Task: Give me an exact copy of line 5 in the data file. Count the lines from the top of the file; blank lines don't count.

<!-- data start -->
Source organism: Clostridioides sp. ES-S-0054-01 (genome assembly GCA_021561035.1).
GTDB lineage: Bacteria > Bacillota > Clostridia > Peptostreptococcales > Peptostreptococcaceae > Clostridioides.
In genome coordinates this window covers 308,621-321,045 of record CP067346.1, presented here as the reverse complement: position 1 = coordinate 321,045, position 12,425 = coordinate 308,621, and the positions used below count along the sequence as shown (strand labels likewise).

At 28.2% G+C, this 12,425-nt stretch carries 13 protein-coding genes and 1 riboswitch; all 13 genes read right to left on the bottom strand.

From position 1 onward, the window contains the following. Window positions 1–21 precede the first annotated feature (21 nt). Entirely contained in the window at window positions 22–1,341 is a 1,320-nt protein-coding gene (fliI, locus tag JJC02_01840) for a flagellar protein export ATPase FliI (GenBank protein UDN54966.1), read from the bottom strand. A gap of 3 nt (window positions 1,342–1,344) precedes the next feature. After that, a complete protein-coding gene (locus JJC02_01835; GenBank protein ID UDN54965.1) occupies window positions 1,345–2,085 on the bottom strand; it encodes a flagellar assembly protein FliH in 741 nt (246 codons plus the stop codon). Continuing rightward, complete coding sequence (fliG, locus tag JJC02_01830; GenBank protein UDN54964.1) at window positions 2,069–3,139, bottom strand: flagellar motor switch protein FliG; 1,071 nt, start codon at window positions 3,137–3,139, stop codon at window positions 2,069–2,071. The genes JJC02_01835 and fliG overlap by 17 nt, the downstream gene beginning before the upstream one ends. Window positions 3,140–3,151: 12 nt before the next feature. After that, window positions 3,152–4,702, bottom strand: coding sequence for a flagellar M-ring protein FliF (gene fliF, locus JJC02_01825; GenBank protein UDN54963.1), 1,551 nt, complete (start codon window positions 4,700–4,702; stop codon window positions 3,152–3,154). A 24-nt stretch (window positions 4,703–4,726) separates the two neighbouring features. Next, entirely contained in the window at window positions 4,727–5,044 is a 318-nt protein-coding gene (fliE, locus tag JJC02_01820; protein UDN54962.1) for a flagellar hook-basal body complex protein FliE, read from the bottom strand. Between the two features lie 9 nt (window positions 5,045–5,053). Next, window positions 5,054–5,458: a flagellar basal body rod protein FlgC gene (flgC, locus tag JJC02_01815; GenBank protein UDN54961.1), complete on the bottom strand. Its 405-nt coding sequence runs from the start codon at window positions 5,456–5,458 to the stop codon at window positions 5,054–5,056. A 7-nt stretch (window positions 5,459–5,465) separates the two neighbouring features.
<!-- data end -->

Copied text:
From position 1 onward, the window contains the following. Window positions 1–21 precede the first annotated feature (21 nt). Entirely contained in the window at window positions 22–1,341 is a 1,320-nt protein-coding gene (fliI, locus tag JJC02_01840) for a flagellar protein export ATPase FliI (GenBank protein UDN54966.1), read from the bottom strand. A gap of 3 nt (window positions 1,342–1,344) precedes the next feature. After that, a complete protein-coding gene (locus JJC02_01835; GenBank protein ID UDN54965.1) occupies window positions 1,345–2,085 on the bottom strand; it encodes a flagellar assembly protein FliH in 741 nt (246 codons plus the stop codon). Continuing rightward, complete coding sequence (fliG, locus tag JJC02_01830; GenBank protein UDN54964.1) at window positions 2,069–3,139, bottom strand: flagellar motor switch protein FliG; 1,071 nt, start codon at window positions 3,137–3,139, stop codon at window positions 2,069–2,071. The genes JJC02_01835 and fliG overlap by 17 nt, the downstream gene beginning before the upstream one ends. Window positions 3,140–3,151: 12 nt before the next feature. After that, window positions 3,152–4,702, bottom strand: coding sequence for a flagellar M-ring protein FliF (gene fliF, locus JJC02_01825; GenBank protein UDN54963.1), 1,551 nt, complete (start codon window positions 4,700–4,702; stop codon window positions 3,152–3,154). A 24-nt stretch (window positions 4,703–4,726) separates the two neighbouring features. Next, entirely contained in the window at window positions 4,727–5,044 is a 318-nt protein-coding gene (fliE, locus tag JJC02_01820; protein UDN54962.1) for a flagellar hook-basal body complex protein FliE, read from the bottom strand. Between the two features lie 9 nt (window positions 5,045–5,053). Next, window positions 5,054–5,458: a flagellar basal body rod protein FlgC gene (flgC, locus tag JJC02_01815; GenBank protein UDN54961.1), complete on the bottom strand. Its 405-nt coding sequence runs from the start codon at window positions 5,456–5,458 to the stop codon at window positions 5,054–5,056. A 7-nt stretch (window positions 5,459–5,465) separates the two neighbouring features.